- EU Agrees to Theresa May’s Draft Brexit Deal
The European Union on Sunday agreed to the UK’s draft Brexit agreement, saying it is the best and only deal possible.
Prime Minister Theresa May and her team have pushed for a workable deal between the European Union and her country the United Kingdom in the last 20 months.
Despite rising oppositions, even from her own conservative party, the prime minister believes the agreed draft deal will deliver for the British people and set the nation on course for a prosperous future.
Speaking in Brussels on Sunday, the Prime Minister urged the nation to unite and support the agreement, explaining that the nation “do not want to spend any more time arguing about Brexit.”
European Council President, Donald Tusk, who broke the news on Twitter, said the 27-member union has endorsed the Withdrawal Agreement.
“EU27 has endorsed the Withdrawal Agreement and Political Declaration on the future EU-UK relations,” said Tusk.
European Commission President Jean-Claude Juncker, however, warned that anyone in the United Kingdom that thinks the European Union will offer a better deal than the agreed withdrawal if MPs rejected the agreement would be disappointed.
While UK Parliament is expected to vote on the deal on December 12, its approval is far from guaranteed.
Presently, Labour, the Lib Dems, the SNP, the DUP and many Conservatives MPs are not hiding their disagreement and likely to vote against the deal.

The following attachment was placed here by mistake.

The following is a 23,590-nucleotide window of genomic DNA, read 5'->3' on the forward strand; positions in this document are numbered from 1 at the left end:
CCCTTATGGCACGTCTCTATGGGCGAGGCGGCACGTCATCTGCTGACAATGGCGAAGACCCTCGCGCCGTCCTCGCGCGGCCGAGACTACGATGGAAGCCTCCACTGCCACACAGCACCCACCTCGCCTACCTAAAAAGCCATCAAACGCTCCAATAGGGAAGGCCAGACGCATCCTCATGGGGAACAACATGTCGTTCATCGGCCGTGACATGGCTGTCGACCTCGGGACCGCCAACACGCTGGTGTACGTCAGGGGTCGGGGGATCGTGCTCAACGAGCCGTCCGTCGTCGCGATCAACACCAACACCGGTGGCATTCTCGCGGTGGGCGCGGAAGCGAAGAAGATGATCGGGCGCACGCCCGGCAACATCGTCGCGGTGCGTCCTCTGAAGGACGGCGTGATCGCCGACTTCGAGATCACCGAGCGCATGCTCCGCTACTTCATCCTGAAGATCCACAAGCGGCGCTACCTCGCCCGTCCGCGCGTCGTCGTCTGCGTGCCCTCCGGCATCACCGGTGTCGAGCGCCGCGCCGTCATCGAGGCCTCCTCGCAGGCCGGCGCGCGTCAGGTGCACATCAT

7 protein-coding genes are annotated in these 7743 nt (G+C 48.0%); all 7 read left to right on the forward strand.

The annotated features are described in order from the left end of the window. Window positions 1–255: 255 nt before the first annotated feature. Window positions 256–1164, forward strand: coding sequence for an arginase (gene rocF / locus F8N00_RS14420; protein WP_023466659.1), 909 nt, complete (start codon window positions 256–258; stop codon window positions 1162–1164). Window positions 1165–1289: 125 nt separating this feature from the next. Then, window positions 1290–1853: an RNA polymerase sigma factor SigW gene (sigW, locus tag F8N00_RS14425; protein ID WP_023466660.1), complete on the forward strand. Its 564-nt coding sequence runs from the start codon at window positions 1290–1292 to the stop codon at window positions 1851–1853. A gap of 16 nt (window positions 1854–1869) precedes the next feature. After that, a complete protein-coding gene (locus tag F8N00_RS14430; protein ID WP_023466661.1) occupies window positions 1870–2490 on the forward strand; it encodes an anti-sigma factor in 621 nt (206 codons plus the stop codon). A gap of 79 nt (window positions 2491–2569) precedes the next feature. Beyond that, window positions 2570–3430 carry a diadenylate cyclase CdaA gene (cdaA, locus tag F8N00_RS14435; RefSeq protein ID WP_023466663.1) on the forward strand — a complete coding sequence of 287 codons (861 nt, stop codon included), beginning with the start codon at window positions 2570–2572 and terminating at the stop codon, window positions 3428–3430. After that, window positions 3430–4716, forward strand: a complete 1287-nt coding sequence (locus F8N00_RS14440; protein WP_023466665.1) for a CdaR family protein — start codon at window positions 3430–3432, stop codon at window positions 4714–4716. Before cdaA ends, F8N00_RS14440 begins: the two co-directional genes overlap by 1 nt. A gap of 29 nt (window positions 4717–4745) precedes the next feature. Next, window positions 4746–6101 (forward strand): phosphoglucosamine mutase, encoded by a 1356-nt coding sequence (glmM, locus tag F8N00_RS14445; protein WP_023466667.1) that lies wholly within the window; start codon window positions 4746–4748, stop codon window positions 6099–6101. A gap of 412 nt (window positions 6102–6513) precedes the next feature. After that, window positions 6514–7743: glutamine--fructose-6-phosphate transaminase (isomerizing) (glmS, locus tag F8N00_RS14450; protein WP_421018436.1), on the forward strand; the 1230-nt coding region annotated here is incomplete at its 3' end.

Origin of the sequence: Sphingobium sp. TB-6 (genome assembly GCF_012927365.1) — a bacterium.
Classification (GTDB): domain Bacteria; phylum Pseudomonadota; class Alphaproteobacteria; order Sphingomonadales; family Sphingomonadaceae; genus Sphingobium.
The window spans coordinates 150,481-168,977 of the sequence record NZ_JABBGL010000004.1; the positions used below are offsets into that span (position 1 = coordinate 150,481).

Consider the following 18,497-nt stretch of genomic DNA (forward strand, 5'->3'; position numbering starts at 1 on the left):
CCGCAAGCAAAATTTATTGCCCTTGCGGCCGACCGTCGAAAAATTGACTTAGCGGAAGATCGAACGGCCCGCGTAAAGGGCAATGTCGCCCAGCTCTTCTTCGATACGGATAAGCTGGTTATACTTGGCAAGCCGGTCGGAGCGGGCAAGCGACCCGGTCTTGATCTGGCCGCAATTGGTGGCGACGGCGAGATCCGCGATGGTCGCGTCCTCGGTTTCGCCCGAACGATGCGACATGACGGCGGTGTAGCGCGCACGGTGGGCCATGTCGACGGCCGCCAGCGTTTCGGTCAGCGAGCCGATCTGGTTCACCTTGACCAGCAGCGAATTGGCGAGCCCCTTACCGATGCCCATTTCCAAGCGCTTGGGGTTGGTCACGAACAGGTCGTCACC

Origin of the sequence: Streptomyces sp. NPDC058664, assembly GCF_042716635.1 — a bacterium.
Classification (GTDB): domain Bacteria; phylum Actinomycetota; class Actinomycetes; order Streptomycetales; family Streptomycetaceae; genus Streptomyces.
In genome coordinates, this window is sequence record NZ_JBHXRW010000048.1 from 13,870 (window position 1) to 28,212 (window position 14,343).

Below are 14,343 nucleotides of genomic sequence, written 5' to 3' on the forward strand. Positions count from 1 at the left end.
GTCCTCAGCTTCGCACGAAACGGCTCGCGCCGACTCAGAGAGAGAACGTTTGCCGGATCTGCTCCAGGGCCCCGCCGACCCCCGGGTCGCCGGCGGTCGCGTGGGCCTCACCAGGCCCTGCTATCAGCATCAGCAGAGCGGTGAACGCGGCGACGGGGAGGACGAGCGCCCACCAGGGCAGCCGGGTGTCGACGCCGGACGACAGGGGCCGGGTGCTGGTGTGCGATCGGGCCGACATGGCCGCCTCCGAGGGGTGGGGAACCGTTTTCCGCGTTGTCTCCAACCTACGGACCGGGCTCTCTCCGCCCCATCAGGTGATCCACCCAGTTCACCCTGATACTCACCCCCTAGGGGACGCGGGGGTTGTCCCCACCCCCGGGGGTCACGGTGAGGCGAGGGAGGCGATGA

The Minister appealed to the British public to get behind the agreement after it was approved by the EU leaders in Brussel.
Theresa May will now need to convince the MPs in the UK parliament to support the agreement.
A rejection of the Withdrawal Agreement could lead to a number of things, including the UK leaving the European Union without a deal or an attempt to renegotiate the agreement which the European Union may turn down and force the UK to conduct another general election on Brexit.
Jeremy Hunt, Foreign Secretary, warned nothing could be ruled out if the Prime Minister lost the parliamentary vote, according to him this may even collapse the government.
Jeremy Corbyn, labour leader, called the Withdrawal Agreement “the worst of all worlds” and said his party would oppose it but work with others to block a no deal outcome while fighting for a reasonable deal.
Iain Duncan Smith said he would find it “very, very difficult” to support the agreement as it stood.
“I don’t believe that, so far, this deal delivers on what the British people really voted for,” he told Sky’s Sophy Ridge show. “I think it has ceded too much control.”
A rejection would plunge the British pound across the board and weighed on the Euro common currency as investors are expected to jump on haven assets to curb risk exposure.